Curve stitching is the process of "stitching" together multiple straight lines in order to create a curve, like so:


For an explanation of curve stitching, visit this website.

We will be drawing our curve in the top left of the screen, as shown in the image above.

Given an integer n (via STDIN or a function parameter), being the number of lines to draw, and an integer p pixels, being the interval between the starting points, draw a straight line curve.

Horizontal/vertical lines are necessary, and should be part of the line count.

Example Outputs:

n = 25, p = 15


n = 20, p = 20


This is a challenge, so shortest code wins.

  • \$\begingroup\$ Oh yeah! D'oh... \$\endgroup\$ – James Williams Sep 12 '14 at 15:37
  • \$\begingroup\$ The curve is in fact a parabola. I can't remember where I read that thoughl. If I was a pedant I would point out that it's not a "straight line curve" but an approximation of a curve built up from straight lines :-) \$\endgroup\$ – Level River St Sep 12 '14 at 16:07
  • \$\begingroup\$ @Martin Yup, pixels. \$\endgroup\$ – James Williams Sep 12 '14 at 16:15
  • \$\begingroup\$ @Martin The horizontal line shouldn't be necessary, because the border of the window will make up the lines. \$\endgroup\$ – James Williams Sep 12 '14 at 16:41
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    \$\begingroup\$ Oh dayum I used to do this for fun when bored in class ... didn't know other people had done the exact same thing! \$\endgroup\$ – Claudiu Sep 12 '14 at 20:32

Mathematica, 55 51 50 47 64 68 bytes


Defines a function which yields the image as specified when called like



enter image description here

Edit: Had to add some characters to make sure that the second parameter was actually interpreted as pixels.

Edit: four more bytes to plot the horizontal lines.


Python - 74

Since the question doesn't specify units, axes scaling etc. I'm coming up with the following minimum solution:

import pylab
for i in range(n):pylab.plot([0,i*p],[(i-n)*p,0])

enter image description here

  • \$\begingroup\$ Disregarding units and axis scaling, the minimum solution saves four characters by omitting *p ;). also, are you sure you're not adding a horizontal and/or vertical line? those are not in the example outputs. finally, I noticed in mine, that it's shorter to offset the first coordinate horizontally instead of the second one (because you can save the - and the parentheses) \$\endgroup\$ – Martin Ender Sep 12 '14 at 16:14
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    \$\begingroup\$ (The question does specify units as pixels now, btw.) \$\endgroup\$ – Martin Ender Sep 12 '14 at 19:32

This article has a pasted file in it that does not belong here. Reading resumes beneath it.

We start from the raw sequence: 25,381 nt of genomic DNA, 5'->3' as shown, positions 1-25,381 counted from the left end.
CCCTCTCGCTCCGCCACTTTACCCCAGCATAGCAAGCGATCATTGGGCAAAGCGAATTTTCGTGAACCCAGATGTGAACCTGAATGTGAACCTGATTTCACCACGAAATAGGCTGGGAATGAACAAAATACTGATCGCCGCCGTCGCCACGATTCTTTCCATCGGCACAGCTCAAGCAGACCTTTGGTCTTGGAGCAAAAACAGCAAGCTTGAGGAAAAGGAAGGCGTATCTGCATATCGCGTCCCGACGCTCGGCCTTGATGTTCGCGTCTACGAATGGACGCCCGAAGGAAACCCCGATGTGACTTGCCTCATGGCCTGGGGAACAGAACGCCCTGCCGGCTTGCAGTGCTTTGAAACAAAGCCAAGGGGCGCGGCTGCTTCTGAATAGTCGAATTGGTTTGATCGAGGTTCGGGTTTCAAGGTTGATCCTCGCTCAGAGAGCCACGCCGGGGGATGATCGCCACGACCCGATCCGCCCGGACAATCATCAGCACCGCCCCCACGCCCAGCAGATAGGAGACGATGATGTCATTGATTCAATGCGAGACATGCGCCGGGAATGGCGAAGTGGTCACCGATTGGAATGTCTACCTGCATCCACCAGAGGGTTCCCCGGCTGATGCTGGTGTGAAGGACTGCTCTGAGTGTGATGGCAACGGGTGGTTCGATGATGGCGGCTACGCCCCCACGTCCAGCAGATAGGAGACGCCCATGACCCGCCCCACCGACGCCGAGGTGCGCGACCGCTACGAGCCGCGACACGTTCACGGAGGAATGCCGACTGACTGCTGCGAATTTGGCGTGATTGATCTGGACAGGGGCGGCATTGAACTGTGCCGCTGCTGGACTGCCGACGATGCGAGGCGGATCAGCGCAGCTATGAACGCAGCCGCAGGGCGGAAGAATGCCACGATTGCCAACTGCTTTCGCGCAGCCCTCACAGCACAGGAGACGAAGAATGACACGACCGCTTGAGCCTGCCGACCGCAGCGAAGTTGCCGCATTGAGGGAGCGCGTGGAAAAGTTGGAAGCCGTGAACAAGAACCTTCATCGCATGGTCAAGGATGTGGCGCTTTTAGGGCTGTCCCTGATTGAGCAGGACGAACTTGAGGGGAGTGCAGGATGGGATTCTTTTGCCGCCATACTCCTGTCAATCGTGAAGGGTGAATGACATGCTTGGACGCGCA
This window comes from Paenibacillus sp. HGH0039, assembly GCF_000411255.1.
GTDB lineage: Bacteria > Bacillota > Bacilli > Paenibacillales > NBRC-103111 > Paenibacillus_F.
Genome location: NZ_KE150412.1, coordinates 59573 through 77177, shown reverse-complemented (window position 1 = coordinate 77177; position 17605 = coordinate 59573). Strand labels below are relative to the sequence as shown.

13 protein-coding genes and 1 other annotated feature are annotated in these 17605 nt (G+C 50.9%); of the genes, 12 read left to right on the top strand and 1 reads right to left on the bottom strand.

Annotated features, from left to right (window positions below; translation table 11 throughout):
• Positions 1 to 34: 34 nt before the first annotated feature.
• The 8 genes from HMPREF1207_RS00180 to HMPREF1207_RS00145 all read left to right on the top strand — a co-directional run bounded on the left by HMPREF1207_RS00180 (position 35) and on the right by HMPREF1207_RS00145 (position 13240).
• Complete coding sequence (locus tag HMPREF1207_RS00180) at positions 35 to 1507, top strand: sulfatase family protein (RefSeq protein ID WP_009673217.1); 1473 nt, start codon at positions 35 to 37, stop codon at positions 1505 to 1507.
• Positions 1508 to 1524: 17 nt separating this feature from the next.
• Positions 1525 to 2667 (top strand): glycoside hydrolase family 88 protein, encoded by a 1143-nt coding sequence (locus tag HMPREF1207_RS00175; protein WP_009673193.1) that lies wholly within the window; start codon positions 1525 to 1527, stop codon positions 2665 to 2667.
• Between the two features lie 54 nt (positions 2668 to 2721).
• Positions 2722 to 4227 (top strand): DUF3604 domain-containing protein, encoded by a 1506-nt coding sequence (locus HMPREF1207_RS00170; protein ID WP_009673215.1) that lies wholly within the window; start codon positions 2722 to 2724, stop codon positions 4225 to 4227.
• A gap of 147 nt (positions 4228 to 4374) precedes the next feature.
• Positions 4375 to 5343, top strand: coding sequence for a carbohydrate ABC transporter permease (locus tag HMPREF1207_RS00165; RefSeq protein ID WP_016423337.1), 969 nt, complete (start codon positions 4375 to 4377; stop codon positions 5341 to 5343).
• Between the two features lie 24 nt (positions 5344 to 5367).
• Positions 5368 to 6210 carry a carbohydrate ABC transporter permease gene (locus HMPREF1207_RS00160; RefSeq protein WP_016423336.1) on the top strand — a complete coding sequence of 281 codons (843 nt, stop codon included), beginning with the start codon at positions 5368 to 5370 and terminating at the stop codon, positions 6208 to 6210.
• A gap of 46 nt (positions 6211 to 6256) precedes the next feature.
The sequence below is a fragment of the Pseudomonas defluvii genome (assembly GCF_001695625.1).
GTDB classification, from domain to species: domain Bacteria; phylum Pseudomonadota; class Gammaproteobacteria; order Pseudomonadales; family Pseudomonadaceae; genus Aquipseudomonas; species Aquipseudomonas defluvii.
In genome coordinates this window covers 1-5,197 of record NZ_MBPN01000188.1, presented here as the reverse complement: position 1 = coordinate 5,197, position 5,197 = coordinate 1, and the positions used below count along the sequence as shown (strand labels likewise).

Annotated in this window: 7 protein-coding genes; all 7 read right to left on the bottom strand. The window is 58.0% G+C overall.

Bash+Imagemagick+xview, 124 bytes

s+=" -draw 'line $[i*$2],0 0,$[($1-i++)*$2]'"
eval convert -size $[$1*$2]x$[$1*$2] xc:$s png:-|xview stdin

Output for ./curvestitch.sh 25 15:

enter image description here

  • \$\begingroup\$ Yay for overflowing the maximum command line length if you're not careful. Nice one \$\endgroup\$ – tomsmeding Sep 13 '14 at 22:11

Perl, 121 130 bytes

The input is via STDIN. The values are comma separated.

EDIT: We have new rules. I'm not sure why, but the first two pixels are invisible and I had to add an offset...

use Tk;<>=~/,/;$c=tkinit->Canvas(-width=>$w=$`*$'-$',-height=>$w)->pack;$c->createLine(2,2+$_*$',2+$w-$_*$',2)for 0..~-$`;MainLoop

Here are some tests:






BBC Basic, 58 ascii characters, tokenised filesize 49


Download emulator at http://www.bbcbasic.co.uk/bbcwin/bbcwin.html

p*=2 is needed because in the default mode BBC Basic maps a logical square of 2x2 to a single physical pixel.

BBC Basic has the origin at the bottom left corner of the screen, with y coorinates going up. On my machine the default window has an upper y coordinate of 974 (yours may be different.) 7 characters could be saved if it was permitted to plot in the bottom left corner of the screen. Adding MODE16 after the first : will resize the window so that the upper y coordinate is guaranteed to be 799.

enter image description here

  • \$\begingroup\$ This is fast becoming a dangerous golfing language. CJam who? \$\endgroup\$ – Soham Chowdhury Sep 13 '14 at 2:29

Html + JavaScript 155 157 183

Edit: learnig what stuff I can cut without functionality loss
Edit 2: as suggested by @Optimizer

<canvas id='c'/><script>

Fiddle First input number of lines, second input pixel interval

Ungolfed Fiddle

  • \$\begingroup\$ l=p(s=p(t=c.getContext("2d"))) \$\endgroup\$ – Optimizer Sep 13 '14 at 10:56
  • \$\begingroup\$ @Optimizer I think I need to set width and height before getting the context \$\endgroup\$ – edc65 Sep 13 '14 at 13:08
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    \$\begingroup\$ Nope, this works : jsfiddle.net/6ke43m7c/10 \$\endgroup\$ – Optimizer Sep 13 '14 at 13:11

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